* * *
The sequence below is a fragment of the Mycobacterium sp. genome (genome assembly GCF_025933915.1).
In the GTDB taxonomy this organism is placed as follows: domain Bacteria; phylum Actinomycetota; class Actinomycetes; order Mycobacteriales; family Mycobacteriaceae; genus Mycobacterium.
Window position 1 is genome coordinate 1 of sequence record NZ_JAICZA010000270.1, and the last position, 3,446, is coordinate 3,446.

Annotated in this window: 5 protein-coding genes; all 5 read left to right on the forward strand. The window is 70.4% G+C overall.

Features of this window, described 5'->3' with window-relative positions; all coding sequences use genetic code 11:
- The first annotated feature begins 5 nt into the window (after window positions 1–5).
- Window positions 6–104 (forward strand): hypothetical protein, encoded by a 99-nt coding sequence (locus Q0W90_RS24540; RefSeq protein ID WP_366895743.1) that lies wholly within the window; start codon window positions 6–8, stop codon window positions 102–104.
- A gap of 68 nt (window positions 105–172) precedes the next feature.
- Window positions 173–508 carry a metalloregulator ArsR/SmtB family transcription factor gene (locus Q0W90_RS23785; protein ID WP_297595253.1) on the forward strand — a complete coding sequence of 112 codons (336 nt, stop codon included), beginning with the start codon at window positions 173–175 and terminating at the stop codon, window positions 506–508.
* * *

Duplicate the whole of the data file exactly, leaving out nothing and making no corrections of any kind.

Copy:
The sequence below is a fragment of the Mycobacterium sp. genome (genome assembly GCF_025933915.1).
In the GTDB taxonomy this organism is placed as follows: domain Bacteria; phylum Actinomycetota; class Actinomycetes; order Mycobacteriales; family Mycobacteriaceae; genus Mycobacterium.
Window position 1 is genome coordinate 1 of sequence record NZ_JAICZA010000270.1, and the last position, 3,446, is coordinate 3,446.

Annotated in this window: 5 protein-coding genes; all 5 read left to right on the forward strand. The window is 70.4% G+C overall.

Features of this window, described 5'->3' with window-relative positions; all coding sequences use genetic code 11:
- The first annotated feature begins 5 nt into the window (after window positions 1–5).
- Window positions 6–104 (forward strand): hypothetical protein, encoded by a 99-nt coding sequence (locus Q0W90_RS24540; RefSeq protein ID WP_366895743.1) that lies wholly within the window; start codon window positions 6–8, stop codon window positions 102–104.
- A gap of 68 nt (window positions 105–172) precedes the next feature.
- Window positions 173–508 carry a metalloregulator ArsR/SmtB family transcription factor gene (locus Q0W90_RS23785; protein ID WP_297595253.1) on the forward strand — a complete coding sequence of 112 codons (336 nt, stop codon included), beginning with the start codon at window positions 173–175 and terminating at the stop codon, window positions 506–508.